Organic traffic has come with filling out my SEO Yoast plug-in details and by writing over 2,000 articles.

These have come with moderate success – much better lately since I’ve been more focused on it. And this will be much better in the future with my upcoming plans! 🙂

What are you doing to grow traffic now and in the future?

For the past two years, my focus has been to:

  • Write content that will help the readers arrive at an answer and not leave them hanging (I’ll even have additional resources to other blogs when it’s necessary)
  • Get the green-light on the keyword I select for SEO (via Yoast) – for ALL my articles
  • Network with other sites to get my stuff noticed

This has worked amazingly well. It has grown my monthly traffic from about 8,000 readers a month to 30,000. But now, it’s time to step it up a notch.

In the future, I intend to develop a new free course that aligns better with the mission of the site and helps my readers out more than they could have ever imagined. This will improve my subscriber numbers, and therefore, my readership numbers.

Beyond this, I intend to better build my network and work more closely with those that actually know something about marketing… To take this blog to the next level, I’ll have to get the word out and shout about it from the rooftops!

Deliver Revenue and Profit

Does your blog make money?

Sure does.

If so, how does it make money? earns money via three mediums currently:

  • Pay-per-click and Pay-per-view advertisements (similar to Google ads)
  • Affiliate income – I get paid when I make a sale for an affiliate partner. Currently, I have about 6-7 affiliate partners.
  • Direct Ads – either via posts or sidebar ads

Are you trying to have the blog make more and if so, what are you doing in that effort?

Heck yes, I am! ….But not at the expense of my readers. I plan to earn more by helping my readers more!

In other words, when I partner with great companies and encourage my readers to win by purchasing their products, everyone’s a winner. It took me way too long to learn this…but better late than never I guess!

The first goal is to improve my traffic because with more traffic comes more sales potential.

Beyond this, I’ll start creating those new products I’ve been talking about throughout this interview. I think the interest is there, and I could really put together some kick-butt stuff at this point!


What are your future plans for the blog?

I want this blog to become a household name and allow me the opportunity to make a difference with my writing AND by speaking. To do this, I plan to create more free product (e-courses and Excel tools) and continue with the over-the-top helpful articles.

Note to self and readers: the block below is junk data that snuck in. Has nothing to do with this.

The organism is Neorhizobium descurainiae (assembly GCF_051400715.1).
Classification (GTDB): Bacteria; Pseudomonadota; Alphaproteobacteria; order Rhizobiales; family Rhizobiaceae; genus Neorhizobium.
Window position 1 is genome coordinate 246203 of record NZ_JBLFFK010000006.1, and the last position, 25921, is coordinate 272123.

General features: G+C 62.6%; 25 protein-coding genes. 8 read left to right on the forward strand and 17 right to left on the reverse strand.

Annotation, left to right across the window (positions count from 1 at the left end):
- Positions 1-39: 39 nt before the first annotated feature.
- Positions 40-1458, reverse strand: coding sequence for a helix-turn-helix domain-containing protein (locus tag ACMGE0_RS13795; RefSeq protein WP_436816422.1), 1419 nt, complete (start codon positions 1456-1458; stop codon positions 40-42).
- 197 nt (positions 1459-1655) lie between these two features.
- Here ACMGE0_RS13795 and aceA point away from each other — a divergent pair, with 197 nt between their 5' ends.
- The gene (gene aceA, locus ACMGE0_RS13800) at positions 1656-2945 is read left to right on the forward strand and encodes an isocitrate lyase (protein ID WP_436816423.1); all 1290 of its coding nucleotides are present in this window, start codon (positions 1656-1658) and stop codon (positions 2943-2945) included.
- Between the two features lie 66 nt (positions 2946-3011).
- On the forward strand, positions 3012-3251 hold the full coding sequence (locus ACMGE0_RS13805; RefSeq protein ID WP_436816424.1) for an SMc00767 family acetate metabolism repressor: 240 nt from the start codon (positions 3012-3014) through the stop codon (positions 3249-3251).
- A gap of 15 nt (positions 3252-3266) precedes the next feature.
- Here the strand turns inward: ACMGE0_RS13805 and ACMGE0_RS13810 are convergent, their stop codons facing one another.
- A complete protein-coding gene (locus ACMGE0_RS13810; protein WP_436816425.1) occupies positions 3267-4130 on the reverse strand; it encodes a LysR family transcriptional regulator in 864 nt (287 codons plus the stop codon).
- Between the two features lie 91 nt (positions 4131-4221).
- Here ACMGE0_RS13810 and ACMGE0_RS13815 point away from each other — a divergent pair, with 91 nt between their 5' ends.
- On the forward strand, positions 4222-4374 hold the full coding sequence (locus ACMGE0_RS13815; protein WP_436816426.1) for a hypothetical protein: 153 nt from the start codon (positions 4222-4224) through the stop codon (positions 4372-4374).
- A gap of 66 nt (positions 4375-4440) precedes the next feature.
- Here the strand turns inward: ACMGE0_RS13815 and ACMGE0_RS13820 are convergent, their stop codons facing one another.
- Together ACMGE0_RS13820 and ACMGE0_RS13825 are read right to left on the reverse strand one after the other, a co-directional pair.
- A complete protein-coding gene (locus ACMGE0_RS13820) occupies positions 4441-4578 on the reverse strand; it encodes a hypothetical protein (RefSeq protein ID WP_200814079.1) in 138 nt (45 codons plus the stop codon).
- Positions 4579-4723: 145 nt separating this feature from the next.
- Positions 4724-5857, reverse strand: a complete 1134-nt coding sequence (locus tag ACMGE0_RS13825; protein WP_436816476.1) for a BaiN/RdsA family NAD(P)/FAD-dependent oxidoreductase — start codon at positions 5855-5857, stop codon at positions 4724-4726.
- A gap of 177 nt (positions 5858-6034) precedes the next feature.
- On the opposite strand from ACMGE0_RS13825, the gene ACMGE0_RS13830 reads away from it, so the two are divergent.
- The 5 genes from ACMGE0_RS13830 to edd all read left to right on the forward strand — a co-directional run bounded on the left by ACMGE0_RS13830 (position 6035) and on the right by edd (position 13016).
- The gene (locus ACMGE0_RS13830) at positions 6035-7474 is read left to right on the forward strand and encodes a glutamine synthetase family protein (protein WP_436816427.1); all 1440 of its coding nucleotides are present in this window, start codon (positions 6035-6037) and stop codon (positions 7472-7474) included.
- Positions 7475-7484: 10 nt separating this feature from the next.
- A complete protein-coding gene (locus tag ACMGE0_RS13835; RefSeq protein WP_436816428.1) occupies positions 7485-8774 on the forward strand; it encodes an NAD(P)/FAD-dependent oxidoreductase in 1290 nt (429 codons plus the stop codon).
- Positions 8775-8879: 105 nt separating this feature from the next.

If I make teaching personal finance into a career, I want my blog to be an easy-to-navigate hub for anyone that wants to change their financial future.

Tell us something about yourself that you haven’t mentioned on your blog.

I just realized the other day that with my blog income, my wife and I have reached financial independence. We could live forever and support our family without me stepping foot into the office again. It’s a pretty surreal feeling that I haven’t told anyone yet…not even my wife.

What is one bit of advice you would give to someone who is just starting a blog?

Blogging is difficult. There are tons of them out there and what you’re doing probably isn’t unique. Plan on it being a challenge, but also plan to have fun with it.

If you never make a dollar and have a reader base of two (your mom and your grandma), but still have a blast writing and learning about a topic you’re passionate about, then you’ll never regret it, even it if goes nowhere.

But, if you expect to make a thousand bucks a month within the first 3 months and that’s the only reason you’re writing. You will fail. There’s no doubt about it.

Name your favorite blog, other than your own, that you read the most.

Michelle at Making Sense of Cents. I’m always so amazed by her income and her ability to develop a loyal following. I just can’t help but check out her page and read her stuff ALL. THE. TIME.

What is your best piece of money advice?

Stop caring what your friends think about your situation. They’re more broke and clueless than you are. Instead, seek wise counsel (ie. the wealthy) and actually do what they tell you to do.